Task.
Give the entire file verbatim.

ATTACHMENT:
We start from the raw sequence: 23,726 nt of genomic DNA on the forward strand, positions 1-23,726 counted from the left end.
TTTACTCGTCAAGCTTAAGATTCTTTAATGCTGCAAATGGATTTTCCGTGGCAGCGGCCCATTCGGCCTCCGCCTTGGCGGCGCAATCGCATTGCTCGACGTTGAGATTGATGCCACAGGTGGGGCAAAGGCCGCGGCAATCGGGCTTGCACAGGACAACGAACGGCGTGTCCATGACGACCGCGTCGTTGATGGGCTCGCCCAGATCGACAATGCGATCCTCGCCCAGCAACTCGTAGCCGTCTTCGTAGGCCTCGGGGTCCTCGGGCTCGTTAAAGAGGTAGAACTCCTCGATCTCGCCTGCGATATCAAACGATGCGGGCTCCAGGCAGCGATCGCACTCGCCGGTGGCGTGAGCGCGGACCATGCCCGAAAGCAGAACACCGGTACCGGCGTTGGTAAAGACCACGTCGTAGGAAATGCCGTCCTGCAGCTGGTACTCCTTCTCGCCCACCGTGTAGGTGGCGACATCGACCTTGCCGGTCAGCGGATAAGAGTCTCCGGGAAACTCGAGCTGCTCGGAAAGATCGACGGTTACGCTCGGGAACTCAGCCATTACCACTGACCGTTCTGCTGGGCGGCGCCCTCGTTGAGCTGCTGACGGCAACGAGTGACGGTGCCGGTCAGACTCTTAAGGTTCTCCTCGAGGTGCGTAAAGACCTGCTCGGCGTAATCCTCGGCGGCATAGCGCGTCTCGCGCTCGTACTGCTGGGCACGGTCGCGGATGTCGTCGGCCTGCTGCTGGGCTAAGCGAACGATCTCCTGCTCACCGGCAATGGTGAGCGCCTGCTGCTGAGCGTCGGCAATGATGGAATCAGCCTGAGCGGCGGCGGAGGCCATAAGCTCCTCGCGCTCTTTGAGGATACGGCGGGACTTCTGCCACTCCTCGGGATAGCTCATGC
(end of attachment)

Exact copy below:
We start from the raw sequence: 23,726 nt of genomic DNA on the forward strand, positions 1-23,726 counted from the left end.
TTTACTCGTCAAGCTTAAGATTCTTTAATGCTGCAAATGGATTTTCCGTGGCAGCGGCCCATTCGGCCTCCGCCTTGGCGGCGCAATCGCATTGCTCGACGTTGAGATTGATGCCACAGGTGGGGCAAAGGCCGCGGCAATCGGGCTTGCACAGGACAACGAACGGCGTGTCCATGACGACCGCGTCGTTGATGGGCTCGCCCAGATCGACAATGCGATCCTCGCCCAGCAACTCGTAGCCGTCTTCGTAGGCCTCGGGGTCCTCGGGCTCGTTAAAGAGGTAGAACTCCTCGATCTCGCCTGCGATATCAAACGATGCGGGCTCCAGGCAGCGATCGCACTCGCCGGTGGCGTGAGCGCGGACCATGCCCGAAAGCAGAACACCGGTACCGGCGTTGGTAAAGACCACGTCGTAGGAAATGCCGTCCTGCAGCTGGTACTCCTTCTCGCCCACCGTGTAGGTGGCGACATCGACCTTGCCGGTCAGCGGATAAGAGTCTCCGGGAAACTCGAGCTGCTCGGAAAGATCGACGGTTACGCTCGGGAACTCAGCCATTACCACTGACCGTTCTGCTGGGCGGCGCCCTCGTTGAGCTGCTGACGGCAACGAGTGACGGTGCCGGTCAGACTCTTAAGGTTCTCCTCGAGGTGCGTAAAGACCTGCTCGGCGTAATCCTCGGCGGCATAGCGCGTCTCGCGCTCGTACTGCTGGGCACGGTCGCGGATGTCGTCGGCCTGCTGCTGGGCTAAGCGAACGATCTCCTGCTCACCGGCAATGGTGAGCGCCTGCTGCTGAGCGTCGGCAATGATGGAATCAGCCTGAGCGGCGGCGGAGGCCATAAGCTCCTCGCGCTCTTTGAGGATACGGCGGGACTTCTGCCACTCCTCGGGATAGCTCATGC